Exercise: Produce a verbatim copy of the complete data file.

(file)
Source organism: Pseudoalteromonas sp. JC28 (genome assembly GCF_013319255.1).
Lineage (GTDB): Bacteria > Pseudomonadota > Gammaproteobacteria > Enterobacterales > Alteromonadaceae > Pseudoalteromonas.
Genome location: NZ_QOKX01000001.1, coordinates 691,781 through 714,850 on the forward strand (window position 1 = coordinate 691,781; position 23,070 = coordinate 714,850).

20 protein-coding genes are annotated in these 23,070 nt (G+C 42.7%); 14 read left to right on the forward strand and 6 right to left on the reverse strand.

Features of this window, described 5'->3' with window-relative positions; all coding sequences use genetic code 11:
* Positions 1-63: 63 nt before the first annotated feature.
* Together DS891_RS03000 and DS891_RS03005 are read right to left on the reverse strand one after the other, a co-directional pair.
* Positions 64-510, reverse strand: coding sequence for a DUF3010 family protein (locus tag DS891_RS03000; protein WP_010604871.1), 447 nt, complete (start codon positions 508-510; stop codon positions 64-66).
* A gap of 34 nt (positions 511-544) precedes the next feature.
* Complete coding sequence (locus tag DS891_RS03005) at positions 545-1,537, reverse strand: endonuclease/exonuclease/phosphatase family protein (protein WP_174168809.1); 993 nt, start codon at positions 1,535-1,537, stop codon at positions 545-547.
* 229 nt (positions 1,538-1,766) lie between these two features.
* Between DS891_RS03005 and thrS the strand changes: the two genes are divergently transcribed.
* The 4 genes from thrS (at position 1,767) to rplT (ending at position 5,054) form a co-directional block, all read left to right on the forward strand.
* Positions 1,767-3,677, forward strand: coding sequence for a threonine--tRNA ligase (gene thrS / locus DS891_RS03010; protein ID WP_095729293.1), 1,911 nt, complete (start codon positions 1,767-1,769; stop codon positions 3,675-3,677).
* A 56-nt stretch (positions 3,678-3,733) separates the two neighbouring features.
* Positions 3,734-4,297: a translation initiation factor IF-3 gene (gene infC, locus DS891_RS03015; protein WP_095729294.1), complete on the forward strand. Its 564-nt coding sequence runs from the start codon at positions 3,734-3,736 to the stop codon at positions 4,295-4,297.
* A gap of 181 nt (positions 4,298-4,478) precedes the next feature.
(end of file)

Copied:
Source organism: Pseudoalteromonas sp. JC28 (genome assembly GCF_013319255.1).
Lineage (GTDB): Bacteria > Pseudomonadota > Gammaproteobacteria > Enterobacterales > Alteromonadaceae > Pseudoalteromonas.
Genome location: NZ_QOKX01000001.1, coordinates 691,781 through 714,850 on the forward strand (window position 1 = coordinate 691,781; position 23,070 = coordinate 714,850).

20 protein-coding genes are annotated in these 23,070 nt (G+C 42.7%); 14 read left to right on the forward strand and 6 right to left on the reverse strand.

Features of this window, described 5'->3' with window-relative positions; all coding sequences use genetic code 11:
* Positions 1-63: 63 nt before the first annotated feature.
* Together DS891_RS03000 and DS891_RS03005 are read right to left on the reverse strand one after the other, a co-directional pair.
* Positions 64-510, reverse strand: coding sequence for a DUF3010 family protein (locus tag DS891_RS03000; protein WP_010604871.1), 447 nt, complete (start codon positions 508-510; stop codon positions 64-66).
* A gap of 34 nt (positions 511-544) precedes the next feature.
* Complete coding sequence (locus tag DS891_RS03005) at positions 545-1,537, reverse strand: endonuclease/exonuclease/phosphatase family protein (protein WP_174168809.1); 993 nt, start codon at positions 1,535-1,537, stop codon at positions 545-547.
* 229 nt (positions 1,538-1,766) lie between these two features.
* Between DS891_RS03005 and thrS the strand changes: the two genes are divergently transcribed.
* The 4 genes from thrS (at position 1,767) to rplT (ending at position 5,054) form a co-directional block, all read left to right on the forward strand.
* Positions 1,767-3,677, forward strand: coding sequence for a threonine--tRNA ligase (gene thrS / locus DS891_RS03010; protein ID WP_095729293.1), 1,911 nt, complete (start codon positions 1,767-1,769; stop codon positions 3,675-3,677).
* A 56-nt stretch (positions 3,678-3,733) separates the two neighbouring features.
* Positions 3,734-4,297: a translation initiation factor IF-3 gene (gene infC, locus DS891_RS03015; protein WP_095729294.1), complete on the forward strand. Its 564-nt coding sequence runs from the start codon at positions 3,734-3,736 to the stop codon at positions 4,295-4,297.
* A gap of 181 nt (positions 4,298-4,478) precedes the next feature.